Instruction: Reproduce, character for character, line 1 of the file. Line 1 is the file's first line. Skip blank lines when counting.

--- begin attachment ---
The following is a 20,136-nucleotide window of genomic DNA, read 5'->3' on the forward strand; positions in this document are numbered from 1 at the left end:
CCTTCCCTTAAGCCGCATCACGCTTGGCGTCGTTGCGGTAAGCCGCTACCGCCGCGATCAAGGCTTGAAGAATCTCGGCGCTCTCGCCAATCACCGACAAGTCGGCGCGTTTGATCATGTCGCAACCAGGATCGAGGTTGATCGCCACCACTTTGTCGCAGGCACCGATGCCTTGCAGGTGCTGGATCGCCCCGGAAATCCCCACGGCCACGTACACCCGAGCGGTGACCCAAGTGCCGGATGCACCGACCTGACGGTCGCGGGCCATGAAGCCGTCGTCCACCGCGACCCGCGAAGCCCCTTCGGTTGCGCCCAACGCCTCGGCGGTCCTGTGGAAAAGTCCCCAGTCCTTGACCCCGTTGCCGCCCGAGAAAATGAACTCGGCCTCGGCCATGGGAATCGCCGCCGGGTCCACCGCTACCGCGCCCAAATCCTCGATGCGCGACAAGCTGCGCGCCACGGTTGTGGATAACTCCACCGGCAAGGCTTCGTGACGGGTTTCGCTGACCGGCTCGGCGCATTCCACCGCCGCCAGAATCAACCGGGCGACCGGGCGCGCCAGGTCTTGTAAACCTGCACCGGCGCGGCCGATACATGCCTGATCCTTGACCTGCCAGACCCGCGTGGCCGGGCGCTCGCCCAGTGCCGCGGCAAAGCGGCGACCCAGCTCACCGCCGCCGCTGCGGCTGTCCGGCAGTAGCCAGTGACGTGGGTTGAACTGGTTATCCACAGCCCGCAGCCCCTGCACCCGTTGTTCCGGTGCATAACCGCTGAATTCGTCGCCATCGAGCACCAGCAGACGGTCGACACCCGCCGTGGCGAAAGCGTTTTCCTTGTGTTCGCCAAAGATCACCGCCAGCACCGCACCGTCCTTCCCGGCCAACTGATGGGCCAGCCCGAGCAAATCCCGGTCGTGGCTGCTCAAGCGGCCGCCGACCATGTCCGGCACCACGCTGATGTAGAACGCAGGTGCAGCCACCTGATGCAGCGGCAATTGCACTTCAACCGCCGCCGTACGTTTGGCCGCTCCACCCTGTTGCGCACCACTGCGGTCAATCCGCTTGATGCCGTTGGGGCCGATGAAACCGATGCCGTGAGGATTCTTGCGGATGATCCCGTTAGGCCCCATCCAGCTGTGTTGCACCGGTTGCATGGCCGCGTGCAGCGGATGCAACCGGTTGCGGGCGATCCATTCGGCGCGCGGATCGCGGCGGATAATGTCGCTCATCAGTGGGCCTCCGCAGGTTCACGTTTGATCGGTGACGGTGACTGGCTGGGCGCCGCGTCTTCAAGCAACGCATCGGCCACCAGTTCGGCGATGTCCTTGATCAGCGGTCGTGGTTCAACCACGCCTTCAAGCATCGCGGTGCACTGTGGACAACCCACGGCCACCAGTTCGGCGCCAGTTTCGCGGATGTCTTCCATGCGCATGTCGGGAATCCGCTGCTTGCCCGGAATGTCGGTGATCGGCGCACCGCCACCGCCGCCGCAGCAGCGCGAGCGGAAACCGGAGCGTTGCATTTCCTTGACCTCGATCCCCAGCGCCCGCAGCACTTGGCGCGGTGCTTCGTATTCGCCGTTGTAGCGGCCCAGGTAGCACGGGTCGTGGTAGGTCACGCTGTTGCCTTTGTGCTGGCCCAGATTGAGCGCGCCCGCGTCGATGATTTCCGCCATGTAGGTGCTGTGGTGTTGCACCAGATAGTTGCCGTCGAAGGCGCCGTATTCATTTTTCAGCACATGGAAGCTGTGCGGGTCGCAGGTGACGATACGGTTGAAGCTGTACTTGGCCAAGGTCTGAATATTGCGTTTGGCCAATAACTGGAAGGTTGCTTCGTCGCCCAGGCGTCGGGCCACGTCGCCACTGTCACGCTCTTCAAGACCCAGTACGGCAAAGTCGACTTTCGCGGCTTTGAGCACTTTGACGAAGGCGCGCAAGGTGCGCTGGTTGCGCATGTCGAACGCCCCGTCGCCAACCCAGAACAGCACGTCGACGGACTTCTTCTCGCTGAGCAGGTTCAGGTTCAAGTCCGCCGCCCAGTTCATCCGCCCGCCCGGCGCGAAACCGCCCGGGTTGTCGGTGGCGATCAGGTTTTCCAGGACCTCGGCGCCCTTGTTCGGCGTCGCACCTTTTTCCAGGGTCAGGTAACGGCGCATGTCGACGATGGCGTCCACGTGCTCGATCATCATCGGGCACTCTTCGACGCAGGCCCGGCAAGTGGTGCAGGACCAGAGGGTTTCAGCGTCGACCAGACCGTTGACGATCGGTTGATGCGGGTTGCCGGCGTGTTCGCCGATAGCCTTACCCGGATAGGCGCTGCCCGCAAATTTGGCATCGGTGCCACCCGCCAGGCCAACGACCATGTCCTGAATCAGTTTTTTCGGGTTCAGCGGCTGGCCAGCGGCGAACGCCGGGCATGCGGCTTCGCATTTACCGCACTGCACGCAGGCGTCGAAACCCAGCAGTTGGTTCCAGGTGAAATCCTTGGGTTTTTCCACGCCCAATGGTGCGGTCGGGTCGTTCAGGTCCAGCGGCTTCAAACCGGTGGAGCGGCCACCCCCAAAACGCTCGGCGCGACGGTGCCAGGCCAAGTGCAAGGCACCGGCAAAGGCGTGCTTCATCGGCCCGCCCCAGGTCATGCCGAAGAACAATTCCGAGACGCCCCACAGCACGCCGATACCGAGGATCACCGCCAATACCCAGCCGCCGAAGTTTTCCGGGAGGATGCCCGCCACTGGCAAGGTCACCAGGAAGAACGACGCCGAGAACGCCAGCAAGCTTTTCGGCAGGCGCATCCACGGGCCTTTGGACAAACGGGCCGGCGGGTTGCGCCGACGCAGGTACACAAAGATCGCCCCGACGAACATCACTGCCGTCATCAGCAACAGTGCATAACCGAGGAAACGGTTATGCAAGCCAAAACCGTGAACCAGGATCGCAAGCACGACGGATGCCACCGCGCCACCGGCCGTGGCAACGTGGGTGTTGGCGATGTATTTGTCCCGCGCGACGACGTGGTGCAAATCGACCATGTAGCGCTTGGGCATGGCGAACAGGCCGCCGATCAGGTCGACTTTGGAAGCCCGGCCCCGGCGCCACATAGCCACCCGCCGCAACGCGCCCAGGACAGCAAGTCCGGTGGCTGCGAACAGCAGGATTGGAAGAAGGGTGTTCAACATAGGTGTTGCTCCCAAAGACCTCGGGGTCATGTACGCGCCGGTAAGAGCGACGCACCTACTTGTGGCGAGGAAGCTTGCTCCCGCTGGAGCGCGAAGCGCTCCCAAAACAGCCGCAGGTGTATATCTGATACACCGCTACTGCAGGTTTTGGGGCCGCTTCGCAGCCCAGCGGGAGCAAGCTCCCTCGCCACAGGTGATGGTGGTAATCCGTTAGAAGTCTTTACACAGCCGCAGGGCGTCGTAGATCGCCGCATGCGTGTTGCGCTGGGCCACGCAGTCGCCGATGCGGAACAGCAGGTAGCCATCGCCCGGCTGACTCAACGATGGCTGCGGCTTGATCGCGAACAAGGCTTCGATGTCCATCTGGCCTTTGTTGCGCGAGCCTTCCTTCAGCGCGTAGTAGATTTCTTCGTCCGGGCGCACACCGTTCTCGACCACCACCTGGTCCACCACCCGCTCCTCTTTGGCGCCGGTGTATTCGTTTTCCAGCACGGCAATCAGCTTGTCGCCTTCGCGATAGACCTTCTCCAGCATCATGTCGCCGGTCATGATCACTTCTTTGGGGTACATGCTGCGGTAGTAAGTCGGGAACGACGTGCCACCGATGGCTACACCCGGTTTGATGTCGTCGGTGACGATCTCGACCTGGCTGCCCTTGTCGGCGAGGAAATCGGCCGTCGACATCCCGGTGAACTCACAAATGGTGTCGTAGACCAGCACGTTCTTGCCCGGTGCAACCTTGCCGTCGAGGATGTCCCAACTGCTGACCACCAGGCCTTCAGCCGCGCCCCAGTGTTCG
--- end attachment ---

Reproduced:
The following is a 20,136-nucleotide window of genomic DNA, read 5'->3' on the forward strand; positions in this document are numbered from 1 at the left end: